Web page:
Hungary only nation against EU call for Israel-Hamas ceasefire

The EU's foreign affairs chief Josep Borrell
The EU's foreign affairs chief Josep Borrell Copyright Credit: AP
Copyright Credit: AP
By Euronews with AP, AFP
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Hungary is the only EU country not to support an EU declaration calling for a ceasefire between Israel and the Palestinians, according to the bloc's foreign affairs chief Josep Borrell.


Hungary is the only EU country not to support an EU declaration calling for a ceasefire between Israel and the Palestinians, according to the bloc's foreign affairs chief Josep Borrell.

EU foreign ministers met for a special meeting Tuesday to address the surge in violence in Israel and Palestinian Territories, with 26 out of 27 member nations agreeing on a statement.

"The priority is the immediate cessation of all violence and implementation of a ceasefire," said Borrell. "The upsurge of violence has led to a high number of civilian casualties, deaths and injuries, among them a high number of children and women, and that this is unacceptable.”

However, Hungary's Foreign Minister Peter Szijjarto told AFP news agency; "I have a general problem with the European statements on Israel (...) They are not of much help, especially in the current circumstances, when the tensions are so high."

Death toll rising as Israel hits Gaza, Hamas hits Israel

At least 212 Palestinians have been killed in heavy airstrikes so far, including 61 children, and over 1,400 people wounded, Gaza’s Health Ministry said. Ten people in Israel, including a 5-year-old boy, have been killed in rocket attacks launched towards civilian areas in Israel.

Israel carried out a wave of airstrikes on what it said were militant targets in Gaza, levelling a six-story building in downtown Gaza City, and Palestinian militants fired dozens of rockets into Israel early on Tuesday, the latest in the fourth war between the two sides.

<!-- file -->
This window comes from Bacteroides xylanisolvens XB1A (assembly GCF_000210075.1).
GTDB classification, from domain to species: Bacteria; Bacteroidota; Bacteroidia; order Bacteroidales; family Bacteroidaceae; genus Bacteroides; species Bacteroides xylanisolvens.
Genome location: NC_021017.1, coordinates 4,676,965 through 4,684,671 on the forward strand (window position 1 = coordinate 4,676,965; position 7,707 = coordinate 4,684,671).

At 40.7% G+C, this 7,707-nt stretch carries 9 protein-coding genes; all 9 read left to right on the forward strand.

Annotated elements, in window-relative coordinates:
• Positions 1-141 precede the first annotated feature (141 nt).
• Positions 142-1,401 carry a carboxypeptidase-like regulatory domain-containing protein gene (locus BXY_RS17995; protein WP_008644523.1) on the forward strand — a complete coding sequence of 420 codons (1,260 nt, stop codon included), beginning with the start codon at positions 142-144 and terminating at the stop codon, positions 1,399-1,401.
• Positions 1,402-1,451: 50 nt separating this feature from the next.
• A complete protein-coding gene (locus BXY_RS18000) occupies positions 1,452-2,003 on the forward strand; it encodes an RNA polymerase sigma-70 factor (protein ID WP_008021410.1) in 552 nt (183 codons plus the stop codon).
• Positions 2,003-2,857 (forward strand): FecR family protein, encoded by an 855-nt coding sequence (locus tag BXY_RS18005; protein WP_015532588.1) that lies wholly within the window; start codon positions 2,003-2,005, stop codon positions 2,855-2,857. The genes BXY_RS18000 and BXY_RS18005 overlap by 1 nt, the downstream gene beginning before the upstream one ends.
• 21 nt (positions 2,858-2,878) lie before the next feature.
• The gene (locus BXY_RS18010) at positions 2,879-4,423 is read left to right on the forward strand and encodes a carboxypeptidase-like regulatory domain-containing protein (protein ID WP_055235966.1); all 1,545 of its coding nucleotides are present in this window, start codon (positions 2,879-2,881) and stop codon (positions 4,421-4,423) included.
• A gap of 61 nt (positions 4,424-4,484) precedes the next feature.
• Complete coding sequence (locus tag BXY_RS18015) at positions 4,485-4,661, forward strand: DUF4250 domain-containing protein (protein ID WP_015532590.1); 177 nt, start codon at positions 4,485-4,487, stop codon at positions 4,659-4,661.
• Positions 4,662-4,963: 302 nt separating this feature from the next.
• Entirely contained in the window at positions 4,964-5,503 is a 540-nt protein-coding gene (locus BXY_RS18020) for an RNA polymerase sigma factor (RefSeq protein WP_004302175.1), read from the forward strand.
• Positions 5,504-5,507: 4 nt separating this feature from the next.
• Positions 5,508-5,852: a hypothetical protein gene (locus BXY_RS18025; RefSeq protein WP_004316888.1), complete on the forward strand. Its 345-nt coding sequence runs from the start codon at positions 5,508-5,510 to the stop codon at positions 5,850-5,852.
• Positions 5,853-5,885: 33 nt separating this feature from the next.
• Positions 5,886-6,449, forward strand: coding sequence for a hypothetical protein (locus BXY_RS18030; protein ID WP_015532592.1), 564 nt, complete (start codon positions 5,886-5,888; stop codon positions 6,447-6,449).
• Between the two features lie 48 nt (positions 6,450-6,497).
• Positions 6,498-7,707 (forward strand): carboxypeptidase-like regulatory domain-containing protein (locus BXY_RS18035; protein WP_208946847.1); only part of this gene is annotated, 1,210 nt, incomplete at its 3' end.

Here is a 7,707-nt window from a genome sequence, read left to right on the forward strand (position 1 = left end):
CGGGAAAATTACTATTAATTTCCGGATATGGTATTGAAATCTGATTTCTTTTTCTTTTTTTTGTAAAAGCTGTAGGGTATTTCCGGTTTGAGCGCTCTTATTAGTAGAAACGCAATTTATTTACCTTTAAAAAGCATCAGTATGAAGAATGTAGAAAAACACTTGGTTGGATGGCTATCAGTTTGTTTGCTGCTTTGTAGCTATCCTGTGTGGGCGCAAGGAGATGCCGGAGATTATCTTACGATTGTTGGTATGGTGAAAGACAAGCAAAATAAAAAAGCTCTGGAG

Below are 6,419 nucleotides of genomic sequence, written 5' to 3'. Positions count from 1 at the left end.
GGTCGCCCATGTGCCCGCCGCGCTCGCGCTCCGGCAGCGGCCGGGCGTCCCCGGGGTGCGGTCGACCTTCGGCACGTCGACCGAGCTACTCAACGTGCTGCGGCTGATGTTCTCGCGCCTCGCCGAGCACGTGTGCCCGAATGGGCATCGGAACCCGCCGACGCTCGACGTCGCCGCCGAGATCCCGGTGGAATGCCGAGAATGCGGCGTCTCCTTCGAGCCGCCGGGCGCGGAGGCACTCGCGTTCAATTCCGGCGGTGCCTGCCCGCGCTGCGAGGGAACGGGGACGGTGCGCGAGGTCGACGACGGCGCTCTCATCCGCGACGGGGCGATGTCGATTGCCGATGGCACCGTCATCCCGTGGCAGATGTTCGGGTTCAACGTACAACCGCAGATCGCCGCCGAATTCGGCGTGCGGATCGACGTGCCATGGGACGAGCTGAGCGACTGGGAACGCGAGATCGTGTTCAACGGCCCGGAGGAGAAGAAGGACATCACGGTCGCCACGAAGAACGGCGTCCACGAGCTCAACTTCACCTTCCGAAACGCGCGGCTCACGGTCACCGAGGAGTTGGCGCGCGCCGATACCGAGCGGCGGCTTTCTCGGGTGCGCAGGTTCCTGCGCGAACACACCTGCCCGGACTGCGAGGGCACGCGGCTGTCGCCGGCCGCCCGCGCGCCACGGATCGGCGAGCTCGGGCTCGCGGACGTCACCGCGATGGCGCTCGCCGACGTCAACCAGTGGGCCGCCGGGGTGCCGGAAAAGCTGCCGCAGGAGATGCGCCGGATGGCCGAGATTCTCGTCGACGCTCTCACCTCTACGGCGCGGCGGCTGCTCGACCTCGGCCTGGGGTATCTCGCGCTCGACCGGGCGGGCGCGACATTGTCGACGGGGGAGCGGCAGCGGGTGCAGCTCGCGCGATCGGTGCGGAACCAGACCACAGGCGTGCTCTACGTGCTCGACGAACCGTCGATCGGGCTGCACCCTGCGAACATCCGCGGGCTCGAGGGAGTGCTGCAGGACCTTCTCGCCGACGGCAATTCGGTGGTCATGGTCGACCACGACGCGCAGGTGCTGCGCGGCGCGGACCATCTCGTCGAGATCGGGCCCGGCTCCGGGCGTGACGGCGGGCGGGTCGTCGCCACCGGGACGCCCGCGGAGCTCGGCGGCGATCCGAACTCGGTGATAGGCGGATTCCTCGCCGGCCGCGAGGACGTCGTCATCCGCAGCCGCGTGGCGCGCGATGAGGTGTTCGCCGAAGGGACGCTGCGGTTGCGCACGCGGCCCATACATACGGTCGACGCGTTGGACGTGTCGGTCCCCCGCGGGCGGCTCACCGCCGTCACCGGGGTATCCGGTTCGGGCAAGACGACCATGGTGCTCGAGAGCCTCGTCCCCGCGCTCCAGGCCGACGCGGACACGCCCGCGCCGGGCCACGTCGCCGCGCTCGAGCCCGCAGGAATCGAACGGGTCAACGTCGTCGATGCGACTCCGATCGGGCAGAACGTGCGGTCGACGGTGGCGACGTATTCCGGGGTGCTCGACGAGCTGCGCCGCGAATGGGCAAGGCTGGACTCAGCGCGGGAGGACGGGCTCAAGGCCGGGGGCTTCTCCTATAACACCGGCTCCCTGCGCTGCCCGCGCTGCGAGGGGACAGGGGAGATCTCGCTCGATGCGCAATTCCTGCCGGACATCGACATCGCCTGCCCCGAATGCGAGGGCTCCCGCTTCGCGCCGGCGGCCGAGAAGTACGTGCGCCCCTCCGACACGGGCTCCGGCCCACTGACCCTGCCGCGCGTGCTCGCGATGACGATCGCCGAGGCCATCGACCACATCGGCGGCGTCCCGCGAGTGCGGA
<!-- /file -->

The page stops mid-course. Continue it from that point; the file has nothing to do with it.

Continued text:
EU statement calls for security, to restore political horizon

Borrell also said in the statement that: “We support the right to defence for Israel and right to security - also for the Palestinians - and we consider that security for Israel and Palestine requires a true political solution, because only a true political solution could bring peace, and to do that we need to restore a political horizon”.

French Foreign Minister Jean-Yves Le Drian warned that the conflict could spread throughout the region if no cease-fire is agreed. He also said he hoped that Israel wouldn't launch a ground operation in Gaza.

“Each day brings greater risks: the risk of the conflict spreading to the West Bank, the risk of violence inside Israel itself, the risk that the conflict becomes a regional one,” Le Drian told reporters in Paris during a break in the meeting.

“The situation on the ground is extremely worrying. There is a heavy casualty toll. Israeli and Palestinian families are in mourning. The images are terrible and cannot leave anyone indifferent. Waiting is not an option,” Le Drian said.

He also said that “one of the reasons for the dramatic situation today is precisely because there is no perspective for a political process. What we need to do is find the path to a political process, but before anything else, to ensure that there is an end to the hostilities.”

Germany wants wider mediation efforts

German Foreign Minister Heiko Maas also said that “the weapons must finally fall silent.”

Maas emphasised the role of the diplomatic quartet, in which the EU is represented by its new Middle East peace envoy Sven Koopmans, and said “we are in favour of further expanding his mediation efforts.” 

The quartet’s other three members are the United Nations, the US and Russia.

“We must use our relationships with both sides to encourage confidence-building steps that could lead to calming the situation both inside Israel and in the West Bank,” Maas added. “Only that way will it be possible to talk again about a lasting solution to the Middle East conflict.”

EU holds little sway, divided on approach

Both ministers said that the bloc has a role to play in helping end the conflict, but while the EU is the biggest aid donor to the Palestinians it holds little sway over the militant group Hamas or Israel, despite having some trade arrangements that are favourable to the Israelis.

EU nations are also divided in their approach to the conflict, even though the bloc as a whole remains committed to a two-state solution between Israel and the Palestinians based on the 1967 lines, with the possibility of mutually agreed land-swaps.

Recently, officials have voiced growing concern that Israeli settlement expansion is undermining that possibility.

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